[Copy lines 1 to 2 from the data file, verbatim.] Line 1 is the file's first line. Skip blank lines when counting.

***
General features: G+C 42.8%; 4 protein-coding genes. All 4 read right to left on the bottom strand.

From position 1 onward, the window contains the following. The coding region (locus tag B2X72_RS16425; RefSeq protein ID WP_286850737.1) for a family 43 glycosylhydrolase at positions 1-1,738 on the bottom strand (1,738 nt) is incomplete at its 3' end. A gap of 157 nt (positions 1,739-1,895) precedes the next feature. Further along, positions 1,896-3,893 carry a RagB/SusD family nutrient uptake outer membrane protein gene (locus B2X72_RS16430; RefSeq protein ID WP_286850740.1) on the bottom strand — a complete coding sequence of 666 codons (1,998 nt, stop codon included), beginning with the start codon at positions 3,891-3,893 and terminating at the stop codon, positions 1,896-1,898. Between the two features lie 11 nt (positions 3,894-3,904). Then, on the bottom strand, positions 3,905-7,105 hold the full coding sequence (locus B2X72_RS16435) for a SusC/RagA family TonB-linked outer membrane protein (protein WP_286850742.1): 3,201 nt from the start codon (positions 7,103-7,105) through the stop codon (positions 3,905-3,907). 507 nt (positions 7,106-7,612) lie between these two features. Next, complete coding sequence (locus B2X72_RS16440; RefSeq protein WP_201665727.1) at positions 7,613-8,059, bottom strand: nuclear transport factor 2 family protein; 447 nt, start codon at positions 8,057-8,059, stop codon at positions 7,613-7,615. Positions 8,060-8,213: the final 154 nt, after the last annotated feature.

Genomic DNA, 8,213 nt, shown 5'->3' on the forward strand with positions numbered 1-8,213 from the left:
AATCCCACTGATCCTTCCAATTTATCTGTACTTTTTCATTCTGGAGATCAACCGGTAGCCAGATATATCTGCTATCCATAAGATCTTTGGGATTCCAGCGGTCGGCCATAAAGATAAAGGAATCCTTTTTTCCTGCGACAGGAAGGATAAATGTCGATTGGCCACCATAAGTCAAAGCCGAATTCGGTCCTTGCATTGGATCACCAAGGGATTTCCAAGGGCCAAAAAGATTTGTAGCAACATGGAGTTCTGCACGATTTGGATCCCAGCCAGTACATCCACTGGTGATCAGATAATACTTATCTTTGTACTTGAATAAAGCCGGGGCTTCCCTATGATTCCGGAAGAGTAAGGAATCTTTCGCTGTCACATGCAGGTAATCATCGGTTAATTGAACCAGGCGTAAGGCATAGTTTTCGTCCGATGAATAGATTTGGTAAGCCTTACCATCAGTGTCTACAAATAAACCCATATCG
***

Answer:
General features: G+C 42.8%; 4 protein-coding genes. All 4 read right to left on the bottom strand.

From position 1 onward, the window contains the following. The coding region (locus tag B2X72_RS16425; RefSeq protein ID WP_286850737.1) for a family 43 glycosylhydrolase at positions 1-1,738 on the bottom strand (1,738 nt) is incomplete at its 3' end. A gap of 157 nt (positions 1,739-1,895) precedes the next feature. Further along, positions 1,896-3,893 carry a RagB/SusD family nutrient uptake outer membrane protein gene (locus B2X72_RS16430; RefSeq protein ID WP_286850740.1) on the bottom strand — a complete coding sequence of 666 codons (1,998 nt, stop codon included), beginning with the start codon at positions 3,891-3,893 and terminating at the stop codon, positions 1,896-1,898. Between the two features lie 11 nt (positions 3,894-3,904). Then, on the bottom strand, positions 3,905-7,105 hold the full coding sequence (locus B2X72_RS16435) for a SusC/RagA family TonB-linked outer membrane protein (protein WP_286850742.1): 3,201 nt from the start codon (positions 7,103-7,105) through the stop codon (positions 3,905-3,907). 507 nt (positions 7,106-7,612) lie between these two features. Next, complete coding sequence (locus B2X72_RS16440; RefSeq protein WP_201665727.1) at positions 7,613-8,059, bottom strand: nuclear transport factor 2 family protein; 447 nt, start codon at positions 8,057-8,059, stop codon at positions 7,613-7,615. Positions 8,060-8,213: the final 154 nt, after the last annotated feature.